Question for those who transitioned into new roles

unrealskillz06unrealskillz06 Posts: 30Registered Members ■■□□□□□□□□
Did you have to take a pay cut because you weren't experienced enough?? For example, your background is strong in networking but not so much in systems? I keep running into this and it sucks.


  • Wrighty11xblWrighty11xbl Posts: 24Registered Members ■□□□□□□□□□
    I did this when ever I got asked about pay. Due to my lack of experence I just asked my employer or hopeful employer to match it so I wasnt worse off. Knowing that hte usual pay for an engineer is 25k I thought this would be a good trade off.
  • RemedympRemedymp Posts: 834Registered Members
    Your paycut is usually temporary because the initial budget might be low. But, going forward, this should increase.
  • Danielm7Danielm7 Posts: 2,185Registered Members ■■■■■■□□□□
    I did, and more than made up for it later as the specialty has a generally higher salary cap. But, don't rely on the first new job to suddenly decide you're worth a lot more, you'll likely have to switch jobs again for a big step up.
  • NavyMooseCCNANavyMooseCCNA Stand-up Philosopher ZZ9ZZAPosts: 513Registered Members ■■■□□□□□□□
    This happened at my current job. I had been a one man IT department for almost three hundred PCs and I got my first IT security role. They basically gave me the same salary as I had been getting....Glass Door showed almost $75K at the low end for what I do and my firm really made out. Next time I will not give salary history and will only give requirements.

    'My dear you are ugly, but tomorrow I shall be sober and you will still be ugly' Winston Churchil

  • unrealskillz06unrealskillz06 Posts: 30Registered Members ■■□□□□□□□□
    I thought I was being taken advantage of. lol I guess I shouldn't worry so much then. I've had 2 different opportunities that I was hoping they would at least match my current role, but they wouldn't.
  • KyrakKyrak Posts: 138Registered Members
    This is one of the reasons I did a transfer at my current company to IT Sec. I was able to keep my salary from the systems side. I would recommend doing this if possible then you can make a bigger move to the next company.
    Up next: On Break, but then maybe CCNA DC, CCNP DC, CISM, AWS SysOps Administrator
  • QuavoQuavo Posts: 12Registered Members ■□□□□□□□□□
    Yes.. I took a paycut leaving helpdesk support going to desktop support believe it or not.
  • ThePawofRizzoThePawofRizzo Senior Member Posts: 379Registered Members ■■■□□□□□□□
    About 20 years ago to get into my first IT job I took a several thousand dollar cut, but the job I was leaving was a dead-end, non IT, and the new job was desktop support. I knew it would have better long-term prospects, and it did. Thankfully, my new employer at the desktop support job had implemented a "pay for cert" initiative where you got pay raises for getting certain CompTIA, Microsoft, and other vendor certs, and I got everything I could over about a year. That got me about even with my pre-IT job.

    Those certifications then helped me get a new IT gig after getting a couple years experience, and I've had to make jumps every few years to other IT roles at other companies. (getting additional certs, education, and the job experience all helped greatly) That pay cut was a bit rough early in the career, but it was way worth it.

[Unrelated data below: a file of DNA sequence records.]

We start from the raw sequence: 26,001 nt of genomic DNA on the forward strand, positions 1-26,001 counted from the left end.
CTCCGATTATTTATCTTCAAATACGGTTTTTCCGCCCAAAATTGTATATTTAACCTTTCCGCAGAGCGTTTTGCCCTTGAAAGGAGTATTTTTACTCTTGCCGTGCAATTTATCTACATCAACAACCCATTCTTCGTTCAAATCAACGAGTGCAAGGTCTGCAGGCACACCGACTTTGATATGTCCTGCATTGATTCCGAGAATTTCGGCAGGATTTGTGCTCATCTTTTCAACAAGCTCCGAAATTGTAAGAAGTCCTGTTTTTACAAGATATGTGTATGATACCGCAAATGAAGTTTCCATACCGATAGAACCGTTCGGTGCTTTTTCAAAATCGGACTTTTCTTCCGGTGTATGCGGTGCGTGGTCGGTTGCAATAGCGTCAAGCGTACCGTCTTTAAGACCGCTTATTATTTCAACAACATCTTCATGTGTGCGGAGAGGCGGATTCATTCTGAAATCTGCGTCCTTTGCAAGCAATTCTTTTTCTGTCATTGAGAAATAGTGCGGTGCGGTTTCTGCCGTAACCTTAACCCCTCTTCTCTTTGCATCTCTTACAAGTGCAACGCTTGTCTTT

• EANxEANx Posts: 914Registered Members ■■■■□□□□□□
    Did you have to take a pay cut because you weren't experienced enough?? For example, your background is strong in networking but not so much in systems? I keep running into this and it sucks.

    The last time I took a major pay cut was because of the economy, the job I had and the situation was SWEET but it wasn't sustainable. Don't forget that there's more to compensation than just straight 40-hour compensation. Some jobs offer paid overtime, others offer a pension while still others offer paid tuition reimbursement and others offer awesome health benefits. Find the job whose bennies fit your needs/wants. Focus on the raw salary and you'll miss the one with a pension that pays for your housing.
    2018: CCIE Written (R/S) (done - Jan), CCIE R/S
    After that: MBA, OSCP
  • Rosco2382Rosco2382 Posts: 200Registered Members ■■■□□□□□□□
    When I made the switch, I took a 7.5k pay cut. Within three years, I was making 150% more. Sometimes you have to gamble on yourself.
  • cyberguyprcyberguypr Senior Member Posts: 6,587Mod Mod
    ^ I've never taken pay cuts to move across areas of practice but betting on yourself is absolutely a great way to put it.
  • unrealskillz06unrealskillz06 Posts: 30Registered Members ■■□□□□□□□□
    I appreciate all of the feedback. I'm in a position where I KNOW I make more than average for my area but that isn't helping my knowledge/career growth and eventually its going to comeback to bite me. At least that is how I feel. Its just kind of difficult knowingly taking a hit in pay when you don't have a time frame of when you will make it back.
  • DatabaseHeadDatabaseHead Posts: 2,282Registered Members ■■■■■■■■□□
    It depends where you are at in the life cycle of employment. The question can't be answered correctly until we know that.........
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